RIDGE, MD. The home of teens who shoot straight, hunt out of season, have mastered text messaging and are now nominated for the DARWIN AWARDS!
Two men and a juvenile have been charged with illegal deer hunting as the result of an extensive investigation by the Maryland Natural Resources Police and the St. Mary’s County Sheriff’s Office.
Justin Arthur Cook, 18, of Ridge, and a 17-year-old male from Scotland were charged on March 27 with hunting deer with the aid of a spotlight after officers from both agencies were alerted to a butchered deer carcass dumped in the middle of Point Lookout Road.
Cook also was cited for using a rifle in a shotgun-only county, having a loaded firearm in a vehicle and shooting on or across a roadway. The juvenile received three additional citations for aiding and abetting Cook. A third man, Patrick William Ridgell, 18, of St. Inigoes, was charged with aiding and abetting the spotlighting activity.
Additional charges are being pursued by the St. Mary’s County Sheriff’s Office.
After finding the deer in the roadway at 12:30 p.m. on March 22, an NRP officer received a tip naming the juvenile as responsible for dumping the carcass. Officers and a sheriff’s deputy went to the juvenile’s home and found blood stains and deer hair on the property and a pick-up truck owned by Ridgell, who lives with the juvenile’s family.
The juvenile denied having anything to do with the carcass dumping. But the deputy noticed a rifle with a home-made noise suppressor attached on the backseat of a car parked in the front yard.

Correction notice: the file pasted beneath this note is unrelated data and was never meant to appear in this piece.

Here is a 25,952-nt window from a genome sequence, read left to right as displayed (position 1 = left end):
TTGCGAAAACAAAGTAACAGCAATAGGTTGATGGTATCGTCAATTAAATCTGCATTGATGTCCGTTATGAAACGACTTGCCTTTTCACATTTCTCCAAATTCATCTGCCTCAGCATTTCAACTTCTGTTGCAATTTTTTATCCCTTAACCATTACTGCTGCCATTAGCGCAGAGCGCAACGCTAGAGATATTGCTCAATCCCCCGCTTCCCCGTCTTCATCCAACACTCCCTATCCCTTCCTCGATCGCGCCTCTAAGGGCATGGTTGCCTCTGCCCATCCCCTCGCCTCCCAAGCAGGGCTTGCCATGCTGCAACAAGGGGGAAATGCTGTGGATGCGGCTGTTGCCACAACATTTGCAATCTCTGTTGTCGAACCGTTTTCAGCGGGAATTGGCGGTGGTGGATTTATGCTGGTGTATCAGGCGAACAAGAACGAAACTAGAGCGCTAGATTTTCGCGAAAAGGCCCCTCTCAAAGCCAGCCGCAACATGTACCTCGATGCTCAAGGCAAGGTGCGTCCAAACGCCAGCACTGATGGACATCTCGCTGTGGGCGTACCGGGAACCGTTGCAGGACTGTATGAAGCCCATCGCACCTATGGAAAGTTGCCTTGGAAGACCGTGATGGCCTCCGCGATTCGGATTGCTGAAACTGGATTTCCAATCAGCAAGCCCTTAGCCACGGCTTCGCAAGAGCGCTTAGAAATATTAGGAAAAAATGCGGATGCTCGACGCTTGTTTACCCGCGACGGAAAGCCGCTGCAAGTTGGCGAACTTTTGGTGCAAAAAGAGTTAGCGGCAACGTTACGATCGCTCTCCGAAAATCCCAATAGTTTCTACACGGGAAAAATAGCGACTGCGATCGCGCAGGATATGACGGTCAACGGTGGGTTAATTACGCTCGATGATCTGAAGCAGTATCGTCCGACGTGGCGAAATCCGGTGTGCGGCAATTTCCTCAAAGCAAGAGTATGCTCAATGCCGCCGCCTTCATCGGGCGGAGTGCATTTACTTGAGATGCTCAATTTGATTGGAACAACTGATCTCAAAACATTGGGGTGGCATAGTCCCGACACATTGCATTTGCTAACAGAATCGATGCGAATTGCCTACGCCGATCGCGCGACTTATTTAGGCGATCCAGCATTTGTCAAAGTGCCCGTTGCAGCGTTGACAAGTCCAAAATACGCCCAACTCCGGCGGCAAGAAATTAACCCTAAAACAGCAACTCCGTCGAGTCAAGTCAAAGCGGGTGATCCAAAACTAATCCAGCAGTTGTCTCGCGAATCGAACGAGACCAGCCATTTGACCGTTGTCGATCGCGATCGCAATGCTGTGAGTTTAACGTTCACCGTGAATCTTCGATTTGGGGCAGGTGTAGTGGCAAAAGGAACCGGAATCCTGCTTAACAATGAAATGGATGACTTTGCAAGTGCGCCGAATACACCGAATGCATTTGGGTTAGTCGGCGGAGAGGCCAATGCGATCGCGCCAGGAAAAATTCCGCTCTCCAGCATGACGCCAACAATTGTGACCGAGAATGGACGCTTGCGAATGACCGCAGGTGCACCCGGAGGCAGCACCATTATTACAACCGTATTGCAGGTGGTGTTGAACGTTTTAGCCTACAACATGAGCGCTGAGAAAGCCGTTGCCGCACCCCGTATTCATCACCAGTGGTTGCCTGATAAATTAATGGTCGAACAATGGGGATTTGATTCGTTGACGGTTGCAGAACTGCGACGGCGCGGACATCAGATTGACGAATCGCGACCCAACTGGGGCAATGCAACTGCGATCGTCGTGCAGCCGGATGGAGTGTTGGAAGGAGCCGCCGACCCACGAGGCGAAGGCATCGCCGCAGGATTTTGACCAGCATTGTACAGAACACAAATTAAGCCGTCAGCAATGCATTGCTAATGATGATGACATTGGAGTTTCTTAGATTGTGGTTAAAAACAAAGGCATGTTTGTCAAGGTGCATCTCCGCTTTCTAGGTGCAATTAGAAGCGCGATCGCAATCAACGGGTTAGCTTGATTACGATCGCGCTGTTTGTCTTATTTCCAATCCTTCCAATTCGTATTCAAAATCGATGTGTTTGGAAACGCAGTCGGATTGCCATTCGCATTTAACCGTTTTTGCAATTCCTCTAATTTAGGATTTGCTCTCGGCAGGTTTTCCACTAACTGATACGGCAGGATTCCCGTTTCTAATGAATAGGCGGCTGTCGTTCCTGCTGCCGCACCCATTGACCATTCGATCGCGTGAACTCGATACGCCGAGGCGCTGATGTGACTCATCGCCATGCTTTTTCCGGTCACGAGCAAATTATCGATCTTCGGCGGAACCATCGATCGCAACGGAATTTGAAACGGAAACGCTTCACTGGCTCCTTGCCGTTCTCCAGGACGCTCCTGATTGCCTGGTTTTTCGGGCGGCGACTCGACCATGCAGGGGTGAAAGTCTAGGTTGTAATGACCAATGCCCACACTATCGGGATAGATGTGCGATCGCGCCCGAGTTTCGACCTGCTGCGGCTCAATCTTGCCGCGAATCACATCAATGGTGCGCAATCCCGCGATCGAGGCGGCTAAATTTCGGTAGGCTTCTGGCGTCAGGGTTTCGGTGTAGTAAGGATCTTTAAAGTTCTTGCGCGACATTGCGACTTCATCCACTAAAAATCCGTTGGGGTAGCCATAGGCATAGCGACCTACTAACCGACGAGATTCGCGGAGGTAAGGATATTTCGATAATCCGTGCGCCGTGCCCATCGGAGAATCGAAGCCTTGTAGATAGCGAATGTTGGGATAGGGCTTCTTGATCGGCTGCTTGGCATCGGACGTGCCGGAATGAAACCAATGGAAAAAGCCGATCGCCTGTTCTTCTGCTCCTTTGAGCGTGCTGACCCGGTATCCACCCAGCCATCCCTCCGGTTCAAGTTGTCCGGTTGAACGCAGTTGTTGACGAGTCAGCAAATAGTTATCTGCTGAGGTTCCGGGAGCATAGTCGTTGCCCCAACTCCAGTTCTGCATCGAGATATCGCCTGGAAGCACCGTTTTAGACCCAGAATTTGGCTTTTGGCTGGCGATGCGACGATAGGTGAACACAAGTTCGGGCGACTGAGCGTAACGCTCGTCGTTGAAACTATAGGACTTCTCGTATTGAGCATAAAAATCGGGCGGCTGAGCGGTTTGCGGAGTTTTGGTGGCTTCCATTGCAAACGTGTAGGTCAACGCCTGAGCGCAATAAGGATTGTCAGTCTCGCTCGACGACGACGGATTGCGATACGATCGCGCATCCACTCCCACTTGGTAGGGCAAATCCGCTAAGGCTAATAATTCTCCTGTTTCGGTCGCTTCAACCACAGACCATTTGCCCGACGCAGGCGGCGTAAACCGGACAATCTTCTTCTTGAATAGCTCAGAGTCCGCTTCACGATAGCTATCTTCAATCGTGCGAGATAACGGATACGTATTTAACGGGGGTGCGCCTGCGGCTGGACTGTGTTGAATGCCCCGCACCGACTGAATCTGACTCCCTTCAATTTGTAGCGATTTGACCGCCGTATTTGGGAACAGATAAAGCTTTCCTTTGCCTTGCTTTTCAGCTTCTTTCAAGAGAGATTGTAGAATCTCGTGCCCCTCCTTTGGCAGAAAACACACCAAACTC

The investigation revealed text messages between the juvenile and Cook that spelled out the illegal hunting activity that took place the previous night. While being questioned by NRP, Cook and the juvenile acknowledged shooting the deer while driving along Beachville Road. They enlisted Ridgell’s help to get the deer from the field to the juvenile’s home, where they butchered it.
Afterward, they dumped the carcass on Point Lookout Road.
Cook told NRP officers that he had killed as many as 13 deer during the 2014-15 season and that he had checked in, perhaps, eight of them. However, state harvest records showed just three deer checked in.
The defendants are scheduled to appear in St. Mary’s District Court on June 6. If found guilty, Cook could be sentenced to a maximum of six months in jail and fined as much as $6,500. He also could have his hunting privileges revoked for up to five years. The juvenile faces similar penalties. Ridgell could be sentenced to up six months in jail, fined a maximum of $2,000 and have his hunting privileges revoked for up to five years.